Programs aimed at helping prevent childhood obesity got a big boost when the U.S. Senate passed the Improved Nutrition and Physical Activity Act (IMPACT) last December. The bill aims at reducing obesity, particularly among children and adolescents, by encouraging better nutrition and more physical activity.
“This legislation takes a balanced, comprehensive and innovative approach to increase public awareness about how nutrition, physical fitness and a healthy lifestyle can lower the risks associated with obesity and improve the overall health of our nation,” said U.S. Senate Majority Leader Bill Frist, one of the bill’s cosponsors.
If passed in the House of Representatives and signed into law, the bill would:
- Add obesity, being overweight and eating disorders to the list of priority conditions to be addressed by Title VII training grants; and provide funds for the training of health professionals in proper methods of diagnosing, treating and preventing these conditions.
- Authorize $60 million in fiscal year 2004 to be used as funds for community organizations that conduct a variety of activities known to be effective in curbing obesity and eating disorders. These activities would focus on providing specific com- munity interventions, school-based curricula and programs for health care delivery systems.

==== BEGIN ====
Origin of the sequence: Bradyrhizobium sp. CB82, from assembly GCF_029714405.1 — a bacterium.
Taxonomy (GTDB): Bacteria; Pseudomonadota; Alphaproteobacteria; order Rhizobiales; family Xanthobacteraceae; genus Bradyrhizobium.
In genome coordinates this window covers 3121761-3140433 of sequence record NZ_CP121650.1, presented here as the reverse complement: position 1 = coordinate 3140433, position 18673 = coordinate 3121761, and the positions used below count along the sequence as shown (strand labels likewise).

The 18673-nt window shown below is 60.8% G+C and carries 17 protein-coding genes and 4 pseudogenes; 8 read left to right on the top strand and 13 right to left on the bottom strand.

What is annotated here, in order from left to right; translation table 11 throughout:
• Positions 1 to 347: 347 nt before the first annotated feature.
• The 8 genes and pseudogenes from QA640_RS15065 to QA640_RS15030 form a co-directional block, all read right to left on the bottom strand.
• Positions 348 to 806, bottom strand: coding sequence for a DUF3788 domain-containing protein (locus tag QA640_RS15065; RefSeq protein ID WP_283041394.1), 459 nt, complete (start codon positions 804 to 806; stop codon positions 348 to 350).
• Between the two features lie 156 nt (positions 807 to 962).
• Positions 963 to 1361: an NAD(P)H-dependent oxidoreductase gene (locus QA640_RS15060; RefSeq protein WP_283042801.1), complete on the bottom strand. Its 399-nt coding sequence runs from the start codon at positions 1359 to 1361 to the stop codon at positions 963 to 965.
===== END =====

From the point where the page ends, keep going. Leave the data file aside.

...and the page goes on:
- Provide additional authority for the Centers for Disease Control and Prevention to collect information regarding fitness levels and energy expenditure among children.
- Allow states to use Preventive Services Block Grant money for community education on improved nutrition and increased physical activity in addition to other current alternatives.
As of press time, the bill was before committee in the House of Representatives awaiting debate. A spokeswoman from the office of Senator Jeff Bingaman, one of the act’s cosponsors, said that the senator is optimistic about the possibility of the bill passing this next test, since it already has sponsors in the House.